The United States tilt towards Pakistan and its overtures to China in the early 70s apparently led India to go ahead with the decision to conduct its first nuclear test in Pokharan in 1974, which caught the entire western intelligence by surprise.
A secret US State Department intelligence note, dated January 14, 1972, acknowledged that the American policy had an impact on India's decision making on nuclear weapons, saying there was "little doubt" that the then president Richard Nixon's announcement of his trip to China changed New Delhi's calculations.
The late US president, who was forced to step down in the wake of Watergate scandal, had troubled relations with India because of his tilt towards Pakistan in the 1971 Indo-Pak war and his moves to reconcile with China.
Declassified American documents of the era reveal that as of early 1971, all evidence indicated that the Government of India had decided to defer indefinitely the development and explosion of a test device. "In early August, however, the cabinet undertook a review of Indian nuclear policy in the wake of President Nixon's July 16 announcement of his proposed trip to China. There can be little doubt that the July 16 announcement has had major implications for India's security calculations and its nuclear policy," the six-page intelligence note said, which was released by the National Security Archive.
"In New Delhi's view, the announcement appeared to rule out all hope that India (not a signatory to the NPT) could anticipate a joint US-Soviet umbrella against the threat of Chinese nuclear attack," it said, adding that the decision to detonate a nuclear device may have been triggered by the deepening crisis in Indo-Pakistani relations.
"India may have concluded that an early test would demonstrate its increasing military strength to Pakistan and remind the latter's Chinese and American friends of its potential power," the intelligence note said.
"Although the immediate issue with Pakistan has been settled, a test still would probably be regarded as very useful by the Indians," it added.
The documents claim that US assessment was that a nuclear test would constitute dramatic support for India's contention that it is the only important power on the subcontinent. "India also may hope that a demonstrated nuclear capability would quash any thoughts of revenge the Pakistanis might still entertain," the State department said.
Six months later in June 1972, Henry Kissinger, the then secretary of state, wrote to president Nixon about intelligence reports which also came from other sources that India has decided to go nuclear.
"Such a test would likely affect the attitudes of the USSR and the People Republic of China toward South Asia, and would probably generate Pakistani pressures for enhanced security guarantees. Again, we should be carefully consider our position," Kissinger wrote in his note.
Analysing the latest round of declassified documents of the era, the National Security Archives writes that relations between New Delhi and Washington were already cool during the Nixon administration, which treated India as a relatively low priority.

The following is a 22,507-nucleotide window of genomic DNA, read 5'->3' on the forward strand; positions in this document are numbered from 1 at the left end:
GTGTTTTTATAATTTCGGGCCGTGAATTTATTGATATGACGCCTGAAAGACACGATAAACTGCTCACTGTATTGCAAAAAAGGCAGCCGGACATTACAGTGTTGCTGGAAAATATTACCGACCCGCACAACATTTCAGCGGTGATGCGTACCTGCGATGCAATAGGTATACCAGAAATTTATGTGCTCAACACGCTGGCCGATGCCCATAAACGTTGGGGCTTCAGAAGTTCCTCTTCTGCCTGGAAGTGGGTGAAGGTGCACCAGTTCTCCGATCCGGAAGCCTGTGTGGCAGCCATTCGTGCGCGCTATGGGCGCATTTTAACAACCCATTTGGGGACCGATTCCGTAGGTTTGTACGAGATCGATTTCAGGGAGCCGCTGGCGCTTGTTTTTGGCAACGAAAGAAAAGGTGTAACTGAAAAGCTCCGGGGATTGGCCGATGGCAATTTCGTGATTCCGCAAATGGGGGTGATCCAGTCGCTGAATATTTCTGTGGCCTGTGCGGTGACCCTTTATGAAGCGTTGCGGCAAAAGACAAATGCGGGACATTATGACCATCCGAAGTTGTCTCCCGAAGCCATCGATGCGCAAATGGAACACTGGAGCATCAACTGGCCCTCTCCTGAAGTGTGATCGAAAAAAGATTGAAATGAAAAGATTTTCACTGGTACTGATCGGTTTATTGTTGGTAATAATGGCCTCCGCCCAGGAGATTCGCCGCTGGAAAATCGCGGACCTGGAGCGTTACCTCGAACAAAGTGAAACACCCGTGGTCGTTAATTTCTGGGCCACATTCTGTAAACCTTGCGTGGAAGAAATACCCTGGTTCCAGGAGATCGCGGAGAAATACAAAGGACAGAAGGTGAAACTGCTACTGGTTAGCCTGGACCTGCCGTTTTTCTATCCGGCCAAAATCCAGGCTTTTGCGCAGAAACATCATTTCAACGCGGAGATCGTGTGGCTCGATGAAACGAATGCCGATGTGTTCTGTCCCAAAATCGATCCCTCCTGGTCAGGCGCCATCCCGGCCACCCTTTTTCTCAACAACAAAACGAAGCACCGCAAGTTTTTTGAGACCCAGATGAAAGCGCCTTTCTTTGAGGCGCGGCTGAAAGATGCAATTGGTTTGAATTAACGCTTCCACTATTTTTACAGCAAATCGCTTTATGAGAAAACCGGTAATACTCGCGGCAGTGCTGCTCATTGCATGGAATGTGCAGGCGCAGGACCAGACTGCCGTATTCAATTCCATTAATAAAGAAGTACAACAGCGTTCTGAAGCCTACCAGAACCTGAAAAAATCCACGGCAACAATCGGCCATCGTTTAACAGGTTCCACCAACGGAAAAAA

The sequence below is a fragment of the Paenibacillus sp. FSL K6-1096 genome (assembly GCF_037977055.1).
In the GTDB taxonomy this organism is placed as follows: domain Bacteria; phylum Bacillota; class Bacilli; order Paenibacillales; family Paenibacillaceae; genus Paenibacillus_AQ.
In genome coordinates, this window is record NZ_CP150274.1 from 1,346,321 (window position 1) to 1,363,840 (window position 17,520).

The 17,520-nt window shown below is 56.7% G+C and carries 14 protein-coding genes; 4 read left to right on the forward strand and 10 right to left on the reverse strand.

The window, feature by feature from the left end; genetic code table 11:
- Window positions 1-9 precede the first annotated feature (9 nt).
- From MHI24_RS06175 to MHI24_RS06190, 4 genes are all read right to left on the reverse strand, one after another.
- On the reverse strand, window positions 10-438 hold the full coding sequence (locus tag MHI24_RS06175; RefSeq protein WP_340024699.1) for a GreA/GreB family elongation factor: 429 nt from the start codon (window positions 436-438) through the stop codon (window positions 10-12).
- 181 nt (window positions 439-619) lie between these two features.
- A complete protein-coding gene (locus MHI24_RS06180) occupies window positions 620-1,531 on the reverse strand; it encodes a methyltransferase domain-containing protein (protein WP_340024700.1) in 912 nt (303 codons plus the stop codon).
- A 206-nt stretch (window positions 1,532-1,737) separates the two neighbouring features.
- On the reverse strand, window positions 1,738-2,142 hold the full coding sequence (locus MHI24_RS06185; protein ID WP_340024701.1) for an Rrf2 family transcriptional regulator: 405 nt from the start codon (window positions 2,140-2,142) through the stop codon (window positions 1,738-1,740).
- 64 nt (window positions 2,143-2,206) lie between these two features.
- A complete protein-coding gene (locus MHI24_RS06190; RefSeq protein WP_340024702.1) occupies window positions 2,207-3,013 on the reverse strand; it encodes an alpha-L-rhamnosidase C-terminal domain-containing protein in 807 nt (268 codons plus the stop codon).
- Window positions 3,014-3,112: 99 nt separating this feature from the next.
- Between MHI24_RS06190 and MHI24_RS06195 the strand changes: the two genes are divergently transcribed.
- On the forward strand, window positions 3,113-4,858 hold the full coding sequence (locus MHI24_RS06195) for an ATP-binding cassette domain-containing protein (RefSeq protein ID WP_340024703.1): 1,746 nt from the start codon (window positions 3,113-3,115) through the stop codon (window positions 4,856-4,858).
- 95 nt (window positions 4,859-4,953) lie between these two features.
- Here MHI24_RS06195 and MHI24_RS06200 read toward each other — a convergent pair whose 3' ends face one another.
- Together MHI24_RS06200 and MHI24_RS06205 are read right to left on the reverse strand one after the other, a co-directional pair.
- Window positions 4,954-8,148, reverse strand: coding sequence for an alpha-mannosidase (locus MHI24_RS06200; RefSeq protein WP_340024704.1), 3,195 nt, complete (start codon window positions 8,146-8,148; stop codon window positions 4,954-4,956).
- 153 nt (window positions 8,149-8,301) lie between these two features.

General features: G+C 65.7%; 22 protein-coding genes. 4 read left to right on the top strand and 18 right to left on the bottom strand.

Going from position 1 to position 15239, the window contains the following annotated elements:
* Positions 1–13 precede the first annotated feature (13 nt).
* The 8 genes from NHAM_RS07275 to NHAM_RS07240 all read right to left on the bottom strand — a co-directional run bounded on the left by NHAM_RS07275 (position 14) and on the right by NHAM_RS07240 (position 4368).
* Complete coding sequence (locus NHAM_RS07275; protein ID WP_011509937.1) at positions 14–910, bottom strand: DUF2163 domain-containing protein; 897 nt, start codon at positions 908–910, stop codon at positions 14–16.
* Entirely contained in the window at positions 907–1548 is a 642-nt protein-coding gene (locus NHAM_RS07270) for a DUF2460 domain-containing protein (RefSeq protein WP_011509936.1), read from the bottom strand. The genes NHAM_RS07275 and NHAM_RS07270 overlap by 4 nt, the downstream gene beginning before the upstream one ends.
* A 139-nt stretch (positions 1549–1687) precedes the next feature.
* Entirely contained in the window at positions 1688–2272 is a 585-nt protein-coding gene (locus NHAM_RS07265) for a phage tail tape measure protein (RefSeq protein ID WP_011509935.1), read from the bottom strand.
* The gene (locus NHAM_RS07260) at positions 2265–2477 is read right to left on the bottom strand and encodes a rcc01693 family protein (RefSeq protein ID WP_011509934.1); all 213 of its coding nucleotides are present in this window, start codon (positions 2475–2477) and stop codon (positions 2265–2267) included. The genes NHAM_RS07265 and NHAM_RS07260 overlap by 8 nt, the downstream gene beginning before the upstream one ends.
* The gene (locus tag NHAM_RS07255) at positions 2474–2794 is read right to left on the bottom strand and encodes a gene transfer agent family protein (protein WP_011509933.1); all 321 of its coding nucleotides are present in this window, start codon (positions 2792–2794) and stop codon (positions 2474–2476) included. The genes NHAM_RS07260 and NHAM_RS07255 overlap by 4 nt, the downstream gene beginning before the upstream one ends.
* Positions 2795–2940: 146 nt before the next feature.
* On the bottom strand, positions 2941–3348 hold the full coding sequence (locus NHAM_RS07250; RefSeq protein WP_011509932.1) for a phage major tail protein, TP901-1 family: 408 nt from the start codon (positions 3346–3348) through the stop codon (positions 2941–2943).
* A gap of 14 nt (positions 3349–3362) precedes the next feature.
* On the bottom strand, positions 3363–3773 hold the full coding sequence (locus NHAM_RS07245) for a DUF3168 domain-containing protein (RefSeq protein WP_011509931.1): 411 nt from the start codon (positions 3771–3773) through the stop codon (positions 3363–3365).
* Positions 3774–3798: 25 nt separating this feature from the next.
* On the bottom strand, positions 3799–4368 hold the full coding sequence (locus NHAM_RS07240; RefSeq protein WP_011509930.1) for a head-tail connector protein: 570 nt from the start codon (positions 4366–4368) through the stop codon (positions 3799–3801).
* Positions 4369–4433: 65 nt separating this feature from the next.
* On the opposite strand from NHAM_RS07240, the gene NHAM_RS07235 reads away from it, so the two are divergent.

"Henry Kissinger's secret trip to China underlined India's low priority by suggesting that if New Delhi ever faced a crisis with Beijing it could not count on Washington for help," it said.
"Relations became truly frosty during the balance of 1971 when New Delhi signed a friendship treaty with Moscow and India and Pakistan went to war. Later Nixon and Kissinger wanted to improve the relationship, but India's nuclear intentions were not on their agenda," the note said.
"That India had refused to sign the Nuclear Non-proliferation Treaty was a non-issue for Nixon and Kissinger, who had little use for the NPT and treated nuclear proliferation as less than secondary. While the State
Department cautioned India against nuclear tests in late 1970, concern did not rise to the top of policy hill," it added.
Whatever impact the events of 1971 may have had on India's decision to test a nuclear device that decision was soon to be made.
According to George Perkovich, an authority on the Indian nuclear programme at the Carnegie Endowment for International Peace, "it may be conjectured that support in principle for developing a nuclear explosive device was solidified by late 1971, that concentrated work on building the vital components began in spring 1972, and that formal prime ministerial approval to make final preparations for a PNE occurred in September 1972."
In this context, the reports collected by US intelligence in late 1971 and early 1972 about a possible test may have been good examples of the old chestnut that "where there's smoke, there's fire," observed the National Security Archive. Despite all this the Nixon administration decided not to give this a priority.
Special National Intelligence Estimate published in August 1972 also held that the Indians could produce a device "within a few days to a year of a decision to do so," but concluded that the chances that India had made a decision to test were "roughly even".
The Nixon White House was focused on the Vietnam War and grand strategy toward Beijing and Moscow; intelligence on nuclear proliferation was a low priority, it said.
Another group of secret telegrams coming from the US embassy in Tokyo disclosed that one Japanese diplomat made a good guess about what was happening in India. In response to a request from the US State Department,
Ryohei Murata, a Japanese diplomat, reported that the Japanese government believed that for prestige reasons and as a "warning" to others, the "Indians have decided to go ahead with a nuclear test" which could occur at "any time".
The Japanese also told them that the Thar Desert in Rajasthan would be the test site. However, the subsequent cable from the US Embassy in Japan, raised doubts about Murata's assessment.